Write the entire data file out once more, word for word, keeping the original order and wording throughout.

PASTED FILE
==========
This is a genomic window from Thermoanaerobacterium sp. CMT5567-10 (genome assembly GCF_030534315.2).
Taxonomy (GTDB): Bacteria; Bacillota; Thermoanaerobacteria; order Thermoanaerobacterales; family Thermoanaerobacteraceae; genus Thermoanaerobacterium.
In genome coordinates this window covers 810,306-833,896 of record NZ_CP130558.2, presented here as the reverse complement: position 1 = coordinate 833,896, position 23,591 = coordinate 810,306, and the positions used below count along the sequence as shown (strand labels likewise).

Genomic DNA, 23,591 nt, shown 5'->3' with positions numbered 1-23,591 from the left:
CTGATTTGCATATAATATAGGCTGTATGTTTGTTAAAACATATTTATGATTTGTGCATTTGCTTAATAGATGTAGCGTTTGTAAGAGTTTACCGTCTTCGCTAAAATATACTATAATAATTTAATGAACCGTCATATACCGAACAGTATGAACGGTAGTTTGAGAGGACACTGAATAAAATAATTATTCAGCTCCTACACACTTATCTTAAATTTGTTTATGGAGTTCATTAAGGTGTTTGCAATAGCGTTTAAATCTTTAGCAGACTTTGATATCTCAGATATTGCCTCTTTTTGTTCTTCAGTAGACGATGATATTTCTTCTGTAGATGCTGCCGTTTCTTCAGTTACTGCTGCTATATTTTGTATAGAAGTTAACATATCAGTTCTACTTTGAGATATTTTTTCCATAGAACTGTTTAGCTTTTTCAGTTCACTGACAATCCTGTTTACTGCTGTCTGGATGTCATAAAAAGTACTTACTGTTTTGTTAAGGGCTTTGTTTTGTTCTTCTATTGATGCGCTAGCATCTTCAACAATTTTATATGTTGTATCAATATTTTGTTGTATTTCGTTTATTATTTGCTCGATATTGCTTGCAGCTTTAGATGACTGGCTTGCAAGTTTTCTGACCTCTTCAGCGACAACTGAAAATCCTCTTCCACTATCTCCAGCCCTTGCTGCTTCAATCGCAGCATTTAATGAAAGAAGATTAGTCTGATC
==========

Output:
This is a genomic window from Thermoanaerobacterium sp. CMT5567-10 (genome assembly GCF_030534315.2).
Taxonomy (GTDB): Bacteria; Bacillota; Thermoanaerobacteria; order Thermoanaerobacterales; family Thermoanaerobacteraceae; genus Thermoanaerobacterium.
In genome coordinates this window covers 810,306-833,896 of record NZ_CP130558.2, presented here as the reverse complement: position 1 = coordinate 833,896, position 23,591 = coordinate 810,306, and the positions used below count along the sequence as shown (strand labels likewise).

Genomic DNA, 23,591 nt, shown 5'->3' with positions numbered 1-23,591 from the left:
CTGATTTGCATATAATATAGGCTGTATGTTTGTTAAAACATATTTATGATTTGTGCATTTGCTTAATAGATGTAGCGTTTGTAAGAGTTTACCGTCTTCGCTAAAATATACTATAATAATTTAATGAACCGTCATATACCGAACAGTATGAACGGTAGTTTGAGAGGACACTGAATAAAATAATTATTCAGCTCCTACACACTTATCTTAAATTTGTTTATGGAGTTCATTAAGGTGTTTGCAATAGCGTTTAAATCTTTAGCAGACTTTGATATCTCAGATATTGCCTCTTTTTGTTCTTCAGTAGACGATGATATTTCTTCTGTAGATGCTGCCGTTTCTTCAGTTACTGCTGCTATATTTTGTATAGAAGTTAACATATCAGTTCTACTTTGAGATATTTTTTCCATAGAACTGTTTAGCTTTTTCAGTTCACTGACAATCCTGTTTACTGCTGTCTGGATGTCATAAAAAGTACTTACTGTTTTGTTAAGGGCTTTGTTTTGTTCTTCTATTGATGCGCTAGCATCTTCAACAATTTTATATGTTGTATCAATATTTTGTTGTATTTCGTTTATTATTTGCTCGATATTGCTTGCAGCTTTAGATGACTGGCTTGCAAGTTTTCTGACCTCTTCAGCGACAACTGAAAATCCTCTTCCACTATCTCCAGCCCTTGCTGCTTCAATCGCAGCATTTAATGAAAGAAGATTAGTCTGATC